With Guzman, the Nationals need him to be the past semi-useful Twins‘ version, not the guy the Nationals saw, where his numbers slip nearly across the board in 2005. As insurance, the Nationals added 31-year-old veteran Ronnie Belliard to the mix by offering him a minor league contract that will pay him $750,000 if he makes the major league roster.
In the role of “Trader Jim,” Bowden gets high marks for moving Vidro, not only for moving a piece that many knew the Nationals were looking to part with, but because they got the Mariners to pick up the bulk of the contract. That gives the Nationals payroll flexibility for the future.
Giving the Nationals the Once-Over: Between the loss of Alfonso Soriano to free agency and Nick Johnson’s delayed return from the DL, the Nationals find themselves looking for offense. Given the fact that offensively they were thin to begin with, the team will have to hit on all cylinders to be more than a doormat this coming season.
Manny Acta has decided to go with Nook Logan in center field over Ryan Church, a move that seems to point to Acta looking for speed in favor of more power, as Church’s range to the gaps isn’t the best. With Logan in center, Church moves into left, where he will compete with the likes of Kory Casto, and possibly Alex Escobar once he rebounds from a dislocated shoulder. Church will have to help his cause offensively to lock himself in. While he did improve last season (.276/.366/.566), Church has been streaky.
The addition of Austin Kearns last season was a plus for the Nationals, although his post-trade numbers dipped. Along with Kearns, Ryan Zimmerman will be looked upon to help provide a solid helping of run support. Zimmerman will be only 22 years old this season, and PECOTA gives him a solid projection. He’s got all the hallmarks of a great player, and the Nationals will need him to become that player if they want the team to be respectable, let alone have a shot at the World Series.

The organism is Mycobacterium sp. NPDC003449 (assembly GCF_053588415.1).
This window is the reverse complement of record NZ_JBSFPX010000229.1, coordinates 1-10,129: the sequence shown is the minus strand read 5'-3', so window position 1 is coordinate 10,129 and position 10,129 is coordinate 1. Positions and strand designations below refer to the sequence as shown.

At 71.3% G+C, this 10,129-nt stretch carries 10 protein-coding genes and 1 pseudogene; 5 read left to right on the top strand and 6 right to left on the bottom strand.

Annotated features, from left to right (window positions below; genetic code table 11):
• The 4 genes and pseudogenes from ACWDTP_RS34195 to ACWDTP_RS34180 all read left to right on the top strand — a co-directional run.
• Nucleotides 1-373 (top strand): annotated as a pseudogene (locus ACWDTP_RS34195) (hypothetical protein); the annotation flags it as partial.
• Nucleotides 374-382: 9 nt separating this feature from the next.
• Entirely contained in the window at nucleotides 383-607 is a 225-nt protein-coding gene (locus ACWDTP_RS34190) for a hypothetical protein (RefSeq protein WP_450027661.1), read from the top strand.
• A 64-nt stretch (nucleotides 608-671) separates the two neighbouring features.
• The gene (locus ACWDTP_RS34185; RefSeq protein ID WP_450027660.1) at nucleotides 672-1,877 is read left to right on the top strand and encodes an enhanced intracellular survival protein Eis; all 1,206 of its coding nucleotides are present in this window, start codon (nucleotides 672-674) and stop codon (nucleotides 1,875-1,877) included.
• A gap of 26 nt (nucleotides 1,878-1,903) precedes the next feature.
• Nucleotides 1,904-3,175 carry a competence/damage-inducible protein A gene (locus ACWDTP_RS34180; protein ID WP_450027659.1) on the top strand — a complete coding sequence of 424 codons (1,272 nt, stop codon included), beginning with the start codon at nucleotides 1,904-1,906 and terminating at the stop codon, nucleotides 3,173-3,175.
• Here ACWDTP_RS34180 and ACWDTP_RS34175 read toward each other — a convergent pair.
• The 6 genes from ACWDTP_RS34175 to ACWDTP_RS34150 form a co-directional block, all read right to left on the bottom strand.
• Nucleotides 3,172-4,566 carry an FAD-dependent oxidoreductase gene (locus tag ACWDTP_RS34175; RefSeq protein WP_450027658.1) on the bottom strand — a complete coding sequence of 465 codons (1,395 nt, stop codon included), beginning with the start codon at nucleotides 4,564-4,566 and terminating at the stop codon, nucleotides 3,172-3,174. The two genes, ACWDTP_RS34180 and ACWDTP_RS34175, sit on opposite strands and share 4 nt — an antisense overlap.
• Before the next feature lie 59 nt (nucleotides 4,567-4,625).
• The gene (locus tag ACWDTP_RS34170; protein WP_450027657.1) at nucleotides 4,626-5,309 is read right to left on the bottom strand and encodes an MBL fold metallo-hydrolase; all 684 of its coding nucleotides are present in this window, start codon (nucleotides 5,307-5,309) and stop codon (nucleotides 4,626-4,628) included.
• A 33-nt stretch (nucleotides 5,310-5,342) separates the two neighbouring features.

What’s the Recipe For a Nationals World Series Win?: Suspend disbelief, and envision the NL East standings upside down. See Patterson staying healthy, Zimmerman being an All-Star, Nick Johnson miraculously back in perfect health, and the collection of prospects performing beyond what anyone predicted. Then, envision Frank Howard discovering the Fountain of Youth, and séance bringing Walter Johnson back from the grave. The words, “The Washington Nationals, your 2007 World Series Champions” coming across the airwaves? Nationals fans, best to just keep Hope and Faith, come what may.
Will talks with Maury about Washington’s chances in the Nationals Hope and Faith edition of Baseball Prospectus Radio.
Click to download mp3 (4.1 MB)